summaryrefslogtreecommitdiffstats
path: root/Documentation/filesystems/sysfs-pci.txt
diff options
context:
space:
mode:
Diffstat (limited to 'Documentation/filesystems/sysfs-pci.txt')
-rw-r--r--Documentation/filesystems/sysfs-pci.txt120
1 files changed, 0 insertions, 120 deletions
diff --git a/Documentation/filesystems/sysfs-pci.txt b/Documentation/filesystems/sysfs-pci.txt
deleted file mode 100644
index 74eaac2..0000000
--- a/Documentation/filesystems/sysfs-pci.txt
+++ /dev/null
@@ -1,120 +0,0 @@
-Accessing PCI device resources through sysfs
---------------------------------------------
-
-sysfs, usually mounted at /sys, provides access to PCI resources on platforms
-that support it. For example, a given bus might look like this:
-
- /sys/devices/pci0000:17
- |-- 0000:17:00.0
- | |-- class
- | |-- config
- | |-- device
- | |-- enable
- | |-- irq
- | |-- local_cpus
- | |-- remove
- | |-- resource
- | |-- resource0
- | |-- resource1
- | |-- resource2
- | |-- rom
- | |-- subsystem_device
- | |-- subsystem_vendor
- | `-- vendor
- `-- ...
-
-The topmost element describes the PCI domain and bus number. In this case,
-the domain number is 0000 and the bus number is 17 (both values are in hex).
-This bus contains a single function device in slot 0. The domain and bus
-numbers are reproduced for convenience. Under the device directory are several
-files, each with their own function.
-
- file function
- ---- --------
- class PCI class (ascii, ro)
- config PCI config space (binary, rw)
- device PCI device (ascii, ro)
- enable Whether the device is enabled (ascii, rw)
- irq IRQ number (ascii, ro)
- local_cpus nearby CPU mask (cpumask, ro)
- remove remove device from kernel's list (ascii, wo)
- resource PCI resource host addresses (ascii, ro)
- resource0..N PCI resource N, if present (binary, mmap, rw[1])
- resource0_wc..N_wc PCI WC map resource N, if prefetchable (binary, mmap)
- rom PCI ROM resource, if present (binary, ro)
- subsystem_device PCI subsystem device (ascii, ro)
- subsystem_vendor PCI subsystem vendor (ascii, ro)
- vendor PCI vendor (ascii, ro)
-
- ro - read only file
- rw - file is readable and writable
- wo - write only file
- mmap - file is mmapable
- ascii - file contains ascii text
- binary - file contains binary data
- cpumask - file contains a cpumask type
-
-[1] rw for RESOURCE_IO (I/O port) regions only
-
-The read only files are informational, writes to them will be ignored, with
-the exception of the 'rom' file. Writable files can be used to perform
-actions on the device (e.g. changing config space, detaching a device).
-mmapable files are available via an mmap of the file at offset 0 and can be
-used to do actual device programming from userspace. Note that some platforms
-don't support mmapping of certain resources, so be sure to check the return
-value from any attempted mmap. The most notable of these are I/O port
-resources, which also provide read/write access.
-
-The 'enable' file provides a counter that indicates how many times the device
-has been enabled. If the 'enable' file currently returns '4', and a '1' is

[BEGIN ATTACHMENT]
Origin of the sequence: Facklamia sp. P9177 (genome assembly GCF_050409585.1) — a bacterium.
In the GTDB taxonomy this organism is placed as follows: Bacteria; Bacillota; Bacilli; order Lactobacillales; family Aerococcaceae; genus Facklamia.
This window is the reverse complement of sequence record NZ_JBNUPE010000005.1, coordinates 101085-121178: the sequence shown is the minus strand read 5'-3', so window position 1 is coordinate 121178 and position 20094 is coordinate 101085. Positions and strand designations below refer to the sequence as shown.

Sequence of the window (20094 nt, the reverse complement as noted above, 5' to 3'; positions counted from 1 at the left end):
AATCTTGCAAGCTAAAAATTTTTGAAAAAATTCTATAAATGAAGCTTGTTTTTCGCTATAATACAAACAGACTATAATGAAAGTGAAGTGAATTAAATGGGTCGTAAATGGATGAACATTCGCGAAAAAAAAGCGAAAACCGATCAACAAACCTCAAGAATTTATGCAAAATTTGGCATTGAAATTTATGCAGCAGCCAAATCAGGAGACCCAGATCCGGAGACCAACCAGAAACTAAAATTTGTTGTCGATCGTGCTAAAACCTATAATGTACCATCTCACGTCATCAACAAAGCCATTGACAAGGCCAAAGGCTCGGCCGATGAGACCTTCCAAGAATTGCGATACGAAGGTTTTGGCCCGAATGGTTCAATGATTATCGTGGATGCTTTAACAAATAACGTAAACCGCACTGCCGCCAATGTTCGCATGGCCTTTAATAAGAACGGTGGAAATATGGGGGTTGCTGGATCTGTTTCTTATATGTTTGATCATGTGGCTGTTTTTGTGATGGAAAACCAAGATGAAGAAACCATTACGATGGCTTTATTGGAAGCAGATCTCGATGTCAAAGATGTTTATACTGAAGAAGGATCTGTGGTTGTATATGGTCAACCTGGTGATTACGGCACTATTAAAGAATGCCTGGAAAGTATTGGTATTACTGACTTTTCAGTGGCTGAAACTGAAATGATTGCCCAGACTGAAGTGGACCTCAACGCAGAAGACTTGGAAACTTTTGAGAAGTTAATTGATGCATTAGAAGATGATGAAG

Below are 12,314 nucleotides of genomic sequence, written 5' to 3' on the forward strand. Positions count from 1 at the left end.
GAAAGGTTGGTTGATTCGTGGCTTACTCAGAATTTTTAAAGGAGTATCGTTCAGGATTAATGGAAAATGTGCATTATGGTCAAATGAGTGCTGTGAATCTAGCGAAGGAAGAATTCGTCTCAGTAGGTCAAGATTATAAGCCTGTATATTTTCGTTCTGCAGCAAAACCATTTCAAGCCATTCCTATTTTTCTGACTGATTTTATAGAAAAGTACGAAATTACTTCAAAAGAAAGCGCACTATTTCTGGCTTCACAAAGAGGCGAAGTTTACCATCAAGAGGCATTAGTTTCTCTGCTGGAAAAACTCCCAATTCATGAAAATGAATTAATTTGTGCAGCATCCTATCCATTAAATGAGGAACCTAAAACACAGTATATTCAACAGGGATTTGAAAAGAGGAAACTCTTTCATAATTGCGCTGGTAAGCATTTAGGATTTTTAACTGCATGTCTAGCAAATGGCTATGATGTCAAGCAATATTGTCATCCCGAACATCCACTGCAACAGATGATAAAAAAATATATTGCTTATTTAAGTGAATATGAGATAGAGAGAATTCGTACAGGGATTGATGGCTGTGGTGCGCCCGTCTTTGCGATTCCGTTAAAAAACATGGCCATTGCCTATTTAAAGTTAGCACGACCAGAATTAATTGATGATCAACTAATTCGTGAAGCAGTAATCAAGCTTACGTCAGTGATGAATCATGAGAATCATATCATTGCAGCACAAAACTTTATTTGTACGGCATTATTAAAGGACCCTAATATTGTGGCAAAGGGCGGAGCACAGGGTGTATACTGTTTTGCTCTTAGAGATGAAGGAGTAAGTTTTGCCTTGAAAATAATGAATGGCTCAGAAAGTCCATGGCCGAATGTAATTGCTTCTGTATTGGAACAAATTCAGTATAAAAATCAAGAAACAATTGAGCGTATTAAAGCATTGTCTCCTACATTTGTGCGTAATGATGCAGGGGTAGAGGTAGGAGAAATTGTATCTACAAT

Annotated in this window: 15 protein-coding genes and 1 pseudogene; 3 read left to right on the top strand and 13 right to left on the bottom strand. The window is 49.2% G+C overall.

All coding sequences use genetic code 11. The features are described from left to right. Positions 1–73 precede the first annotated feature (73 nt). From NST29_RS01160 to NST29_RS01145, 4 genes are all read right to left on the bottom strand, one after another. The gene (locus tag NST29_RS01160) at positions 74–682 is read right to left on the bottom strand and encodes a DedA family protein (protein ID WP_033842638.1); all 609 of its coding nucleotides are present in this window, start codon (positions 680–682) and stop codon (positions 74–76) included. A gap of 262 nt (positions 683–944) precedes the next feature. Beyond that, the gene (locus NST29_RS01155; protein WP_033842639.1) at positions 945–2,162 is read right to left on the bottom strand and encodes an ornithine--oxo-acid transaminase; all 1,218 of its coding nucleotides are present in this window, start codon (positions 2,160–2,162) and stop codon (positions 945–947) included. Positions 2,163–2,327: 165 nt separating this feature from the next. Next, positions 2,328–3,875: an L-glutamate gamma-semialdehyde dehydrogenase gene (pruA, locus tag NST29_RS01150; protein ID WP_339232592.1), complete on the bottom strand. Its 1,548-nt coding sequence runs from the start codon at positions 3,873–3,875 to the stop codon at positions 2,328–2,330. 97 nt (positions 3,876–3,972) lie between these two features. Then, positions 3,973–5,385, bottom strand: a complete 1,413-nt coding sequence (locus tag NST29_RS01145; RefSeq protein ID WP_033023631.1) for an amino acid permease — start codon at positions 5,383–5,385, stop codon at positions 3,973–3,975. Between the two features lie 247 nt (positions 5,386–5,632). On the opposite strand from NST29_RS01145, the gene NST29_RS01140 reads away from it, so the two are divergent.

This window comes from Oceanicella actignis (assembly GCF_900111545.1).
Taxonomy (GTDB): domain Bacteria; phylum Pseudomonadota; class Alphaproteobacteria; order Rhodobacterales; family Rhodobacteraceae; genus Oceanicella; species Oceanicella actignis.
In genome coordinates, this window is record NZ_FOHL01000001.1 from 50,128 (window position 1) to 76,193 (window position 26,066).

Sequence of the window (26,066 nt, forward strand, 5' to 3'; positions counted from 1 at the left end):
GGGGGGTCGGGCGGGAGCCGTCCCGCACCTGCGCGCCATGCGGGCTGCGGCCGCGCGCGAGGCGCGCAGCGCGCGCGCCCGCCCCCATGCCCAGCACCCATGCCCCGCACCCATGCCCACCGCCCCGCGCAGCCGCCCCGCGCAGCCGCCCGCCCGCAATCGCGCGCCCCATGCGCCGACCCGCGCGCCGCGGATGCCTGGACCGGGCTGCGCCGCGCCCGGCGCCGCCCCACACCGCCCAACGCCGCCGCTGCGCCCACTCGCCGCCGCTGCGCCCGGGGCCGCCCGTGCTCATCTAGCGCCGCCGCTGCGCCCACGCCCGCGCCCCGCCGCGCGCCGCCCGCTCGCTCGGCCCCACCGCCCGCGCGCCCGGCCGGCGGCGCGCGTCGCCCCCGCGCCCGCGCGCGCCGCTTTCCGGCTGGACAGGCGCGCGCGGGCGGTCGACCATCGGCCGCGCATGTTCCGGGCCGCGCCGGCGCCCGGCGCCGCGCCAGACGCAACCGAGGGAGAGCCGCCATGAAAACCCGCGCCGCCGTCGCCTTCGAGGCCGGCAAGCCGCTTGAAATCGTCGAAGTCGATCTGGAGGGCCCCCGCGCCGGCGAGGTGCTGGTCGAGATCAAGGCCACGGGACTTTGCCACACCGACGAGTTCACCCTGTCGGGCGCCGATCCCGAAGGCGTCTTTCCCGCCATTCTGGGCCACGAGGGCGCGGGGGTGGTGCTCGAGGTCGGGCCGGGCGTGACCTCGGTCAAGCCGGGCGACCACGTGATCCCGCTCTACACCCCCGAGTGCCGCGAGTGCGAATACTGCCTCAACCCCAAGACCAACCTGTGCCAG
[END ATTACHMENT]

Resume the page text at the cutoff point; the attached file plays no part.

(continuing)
-echoed into it, it will then return '5'. Echoing a '0' into it will decrease
-the count. Even when it returns to 0, though, some of the initialisation
-may not be reversed.
-
-The 'rom' file is special in that it provides read-only access to the device's
-ROM file, if available. It's disabled by default, however, so applications
-should write the string "1" to the file to enable it before attempting a read
-call, and disable it following the access by writing "0" to the file. Note
-that the device must be enabled for a rom read to return data successfully.
-In the event a driver is not bound to the device, it can be enabled using the
-'enable' file, documented above.
-
-The 'remove' file is used to remove the PCI device, by writing a non-zero
-integer to the file. This does not involve any kind of hot-plug functionality,
-e.g. powering off the device. The device is removed from the kernel's list of
-PCI devices, the sysfs directory for it is removed, and the device will be
-removed from any drivers attached to it. Removal of PCI root buses is
-disallowed.
-
-Accessing legacy resources through sysfs
-----------------------------------------
-
-Legacy I/O port and ISA memory resources are also provided in sysfs if the
-underlying platform supports them. They're located in the PCI class hierarchy,
-e.g.
-
- /sys/class/pci_bus/0000:17/
- |-- bridge -> ../../../devices/pci0000:17
- |-- cpuaffinity
- |-- legacy_io
- `-- legacy_mem
-
-The legacy_io file is a read/write file that can be used by applications to
-do legacy port I/O. The application should open the file, seek to the desired
-port (e.g. 0x3e8) and do a read or a write of 1, 2 or 4 bytes. The legacy_mem
-file should be mmapped with an offset corresponding to the memory offset
-desired, e.g. 0xa0000 for the VGA frame buffer. The application can then
-simply dereference the returned pointer (after checking for errors of course)
-to access legacy memory space.
-
-Supporting PCI access on new platforms
---------------------------------------
-
-In order to support PCI resource mapping as described above, Linux platform
-code must define HAVE_PCI_MMAP and provide a pci_mmap_page_range function.
-Platforms are free to only support subsets of the mmap functionality, but
-useful return codes should be provided.
-
-Legacy resources are protected by the HAVE_PCI_LEGACY define. Platforms
-wishing to support legacy functionality should define it and provide
-pci_legacy_read, pci_legacy_write and pci_mmap_legacy_page_range functions.